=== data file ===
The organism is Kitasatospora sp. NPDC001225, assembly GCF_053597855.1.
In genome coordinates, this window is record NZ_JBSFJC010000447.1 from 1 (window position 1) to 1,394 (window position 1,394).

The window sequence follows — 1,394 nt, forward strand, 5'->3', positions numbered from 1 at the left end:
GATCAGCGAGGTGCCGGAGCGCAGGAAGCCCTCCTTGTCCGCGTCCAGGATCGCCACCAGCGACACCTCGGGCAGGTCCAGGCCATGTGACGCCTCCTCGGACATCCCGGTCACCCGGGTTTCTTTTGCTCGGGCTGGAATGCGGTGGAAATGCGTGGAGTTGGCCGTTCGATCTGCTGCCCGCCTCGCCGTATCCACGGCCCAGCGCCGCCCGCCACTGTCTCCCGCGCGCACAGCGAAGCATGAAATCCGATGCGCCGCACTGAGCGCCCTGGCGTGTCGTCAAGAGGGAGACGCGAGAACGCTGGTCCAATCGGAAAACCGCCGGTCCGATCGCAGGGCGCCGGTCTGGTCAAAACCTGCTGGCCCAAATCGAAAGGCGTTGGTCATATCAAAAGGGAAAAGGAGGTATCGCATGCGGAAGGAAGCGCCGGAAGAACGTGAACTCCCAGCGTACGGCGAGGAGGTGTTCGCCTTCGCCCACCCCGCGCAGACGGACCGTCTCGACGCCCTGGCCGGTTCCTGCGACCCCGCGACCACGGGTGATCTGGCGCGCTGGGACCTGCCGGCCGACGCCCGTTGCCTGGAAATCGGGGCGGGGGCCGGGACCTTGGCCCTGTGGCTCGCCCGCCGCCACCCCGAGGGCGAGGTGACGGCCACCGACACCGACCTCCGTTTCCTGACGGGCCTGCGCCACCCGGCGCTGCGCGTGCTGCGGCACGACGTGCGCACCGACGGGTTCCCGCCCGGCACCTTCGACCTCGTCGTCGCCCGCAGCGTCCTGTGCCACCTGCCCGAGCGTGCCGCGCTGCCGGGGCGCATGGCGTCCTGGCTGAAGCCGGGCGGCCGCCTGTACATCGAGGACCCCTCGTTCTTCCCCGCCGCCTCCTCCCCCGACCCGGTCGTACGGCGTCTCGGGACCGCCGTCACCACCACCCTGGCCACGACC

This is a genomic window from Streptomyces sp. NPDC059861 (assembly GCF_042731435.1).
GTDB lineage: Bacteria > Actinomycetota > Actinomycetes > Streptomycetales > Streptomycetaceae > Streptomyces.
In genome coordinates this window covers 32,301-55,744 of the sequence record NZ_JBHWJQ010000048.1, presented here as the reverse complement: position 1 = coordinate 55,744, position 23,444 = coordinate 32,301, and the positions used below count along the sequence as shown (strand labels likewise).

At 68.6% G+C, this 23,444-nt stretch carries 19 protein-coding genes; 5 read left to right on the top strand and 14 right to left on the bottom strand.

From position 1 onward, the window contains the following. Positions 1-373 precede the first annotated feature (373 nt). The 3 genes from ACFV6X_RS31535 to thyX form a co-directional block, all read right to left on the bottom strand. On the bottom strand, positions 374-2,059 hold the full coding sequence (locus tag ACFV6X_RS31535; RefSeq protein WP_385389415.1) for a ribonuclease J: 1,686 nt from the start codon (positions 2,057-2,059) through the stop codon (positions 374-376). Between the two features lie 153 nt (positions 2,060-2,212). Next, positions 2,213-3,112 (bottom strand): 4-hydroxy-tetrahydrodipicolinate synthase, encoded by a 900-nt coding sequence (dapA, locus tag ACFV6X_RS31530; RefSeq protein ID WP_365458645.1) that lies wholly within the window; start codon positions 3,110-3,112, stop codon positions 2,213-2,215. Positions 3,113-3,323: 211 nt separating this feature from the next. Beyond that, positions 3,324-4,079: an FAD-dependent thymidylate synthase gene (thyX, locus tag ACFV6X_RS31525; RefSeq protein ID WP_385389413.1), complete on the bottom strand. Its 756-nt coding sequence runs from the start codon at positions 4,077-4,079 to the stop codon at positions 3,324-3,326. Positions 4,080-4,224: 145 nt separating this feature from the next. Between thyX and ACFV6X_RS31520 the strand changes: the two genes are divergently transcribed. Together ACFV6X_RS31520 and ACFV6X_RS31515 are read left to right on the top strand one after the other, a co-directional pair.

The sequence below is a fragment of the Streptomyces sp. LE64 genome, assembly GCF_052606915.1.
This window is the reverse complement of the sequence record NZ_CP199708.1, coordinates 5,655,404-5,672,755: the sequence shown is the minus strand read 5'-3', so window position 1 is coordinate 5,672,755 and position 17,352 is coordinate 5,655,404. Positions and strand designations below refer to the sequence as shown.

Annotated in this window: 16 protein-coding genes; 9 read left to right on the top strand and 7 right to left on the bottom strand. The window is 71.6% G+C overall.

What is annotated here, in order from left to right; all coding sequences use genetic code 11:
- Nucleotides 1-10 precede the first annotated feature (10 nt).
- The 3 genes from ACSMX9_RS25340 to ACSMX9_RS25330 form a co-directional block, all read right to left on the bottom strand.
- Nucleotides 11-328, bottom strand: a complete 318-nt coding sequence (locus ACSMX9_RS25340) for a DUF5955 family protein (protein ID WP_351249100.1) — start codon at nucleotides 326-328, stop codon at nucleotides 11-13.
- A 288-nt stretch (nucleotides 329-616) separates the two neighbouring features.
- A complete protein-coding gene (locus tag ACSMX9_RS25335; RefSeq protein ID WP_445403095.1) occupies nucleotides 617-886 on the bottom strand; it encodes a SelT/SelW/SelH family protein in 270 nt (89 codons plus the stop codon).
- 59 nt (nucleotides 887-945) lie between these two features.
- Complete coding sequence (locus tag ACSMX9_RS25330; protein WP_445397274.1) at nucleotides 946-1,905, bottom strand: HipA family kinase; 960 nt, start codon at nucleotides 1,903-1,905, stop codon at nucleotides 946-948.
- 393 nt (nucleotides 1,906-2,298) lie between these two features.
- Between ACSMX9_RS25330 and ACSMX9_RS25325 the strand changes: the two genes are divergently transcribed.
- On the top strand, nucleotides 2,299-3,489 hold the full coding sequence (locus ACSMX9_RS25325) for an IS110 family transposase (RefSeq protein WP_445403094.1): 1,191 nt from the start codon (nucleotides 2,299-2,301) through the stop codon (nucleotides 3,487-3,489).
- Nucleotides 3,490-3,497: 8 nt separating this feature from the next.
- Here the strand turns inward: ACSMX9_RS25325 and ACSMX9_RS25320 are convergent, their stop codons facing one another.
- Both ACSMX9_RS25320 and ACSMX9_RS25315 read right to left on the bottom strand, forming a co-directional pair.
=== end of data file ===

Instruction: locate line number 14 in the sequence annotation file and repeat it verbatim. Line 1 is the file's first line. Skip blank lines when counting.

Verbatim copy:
- Nucleotides 1-10 precede the first annotated feature (10 nt).